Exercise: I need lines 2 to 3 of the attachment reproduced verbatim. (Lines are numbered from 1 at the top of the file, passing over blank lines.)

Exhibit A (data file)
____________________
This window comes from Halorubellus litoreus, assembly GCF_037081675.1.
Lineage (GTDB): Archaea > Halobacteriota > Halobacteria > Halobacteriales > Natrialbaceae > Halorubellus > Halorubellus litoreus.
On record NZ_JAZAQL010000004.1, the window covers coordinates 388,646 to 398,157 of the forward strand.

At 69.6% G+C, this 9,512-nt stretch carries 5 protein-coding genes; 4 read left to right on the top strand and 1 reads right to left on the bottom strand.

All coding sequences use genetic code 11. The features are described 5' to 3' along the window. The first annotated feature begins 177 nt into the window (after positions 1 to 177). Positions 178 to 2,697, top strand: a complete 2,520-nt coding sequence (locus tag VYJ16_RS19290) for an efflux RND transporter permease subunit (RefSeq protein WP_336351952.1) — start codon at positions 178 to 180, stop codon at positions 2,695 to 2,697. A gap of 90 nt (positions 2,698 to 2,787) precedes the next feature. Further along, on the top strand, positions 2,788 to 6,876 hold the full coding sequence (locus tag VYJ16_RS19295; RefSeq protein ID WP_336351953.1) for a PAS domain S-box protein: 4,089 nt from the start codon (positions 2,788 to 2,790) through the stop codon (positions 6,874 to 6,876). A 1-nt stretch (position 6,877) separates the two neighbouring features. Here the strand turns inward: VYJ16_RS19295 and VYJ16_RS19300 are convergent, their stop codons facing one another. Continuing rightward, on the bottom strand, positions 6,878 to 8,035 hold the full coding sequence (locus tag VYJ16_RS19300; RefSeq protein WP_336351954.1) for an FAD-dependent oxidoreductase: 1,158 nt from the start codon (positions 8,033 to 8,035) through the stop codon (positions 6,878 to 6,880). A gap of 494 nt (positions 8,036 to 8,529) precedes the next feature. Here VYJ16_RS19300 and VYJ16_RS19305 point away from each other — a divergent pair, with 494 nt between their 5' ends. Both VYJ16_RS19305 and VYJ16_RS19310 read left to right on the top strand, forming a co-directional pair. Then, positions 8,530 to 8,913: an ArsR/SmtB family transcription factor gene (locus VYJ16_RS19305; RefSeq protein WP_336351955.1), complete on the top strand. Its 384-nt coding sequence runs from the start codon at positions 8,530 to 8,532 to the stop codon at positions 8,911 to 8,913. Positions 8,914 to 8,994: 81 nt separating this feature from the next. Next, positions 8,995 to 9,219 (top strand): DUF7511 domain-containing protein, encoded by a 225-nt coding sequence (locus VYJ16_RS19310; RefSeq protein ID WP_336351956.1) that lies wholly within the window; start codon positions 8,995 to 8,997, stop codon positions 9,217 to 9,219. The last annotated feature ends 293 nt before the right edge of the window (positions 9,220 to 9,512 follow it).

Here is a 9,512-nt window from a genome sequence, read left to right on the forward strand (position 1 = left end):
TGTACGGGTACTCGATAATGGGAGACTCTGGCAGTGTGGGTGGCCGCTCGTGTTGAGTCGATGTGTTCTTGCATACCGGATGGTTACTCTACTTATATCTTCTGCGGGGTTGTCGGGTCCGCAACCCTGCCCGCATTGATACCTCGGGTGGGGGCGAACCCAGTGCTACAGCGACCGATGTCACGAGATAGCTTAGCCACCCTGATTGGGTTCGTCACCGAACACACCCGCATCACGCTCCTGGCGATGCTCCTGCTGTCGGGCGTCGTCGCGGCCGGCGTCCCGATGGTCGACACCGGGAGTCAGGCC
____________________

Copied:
Lineage (GTDB): Archaea > Halobacteriota > Halobacteria > Halobacteriales > Natrialbaceae > Halorubellus > Halorubellus litoreus.
On record NZ_JAZAQL010000004.1, the window covers coordinates 388,646 to 398,157 of the forward strand.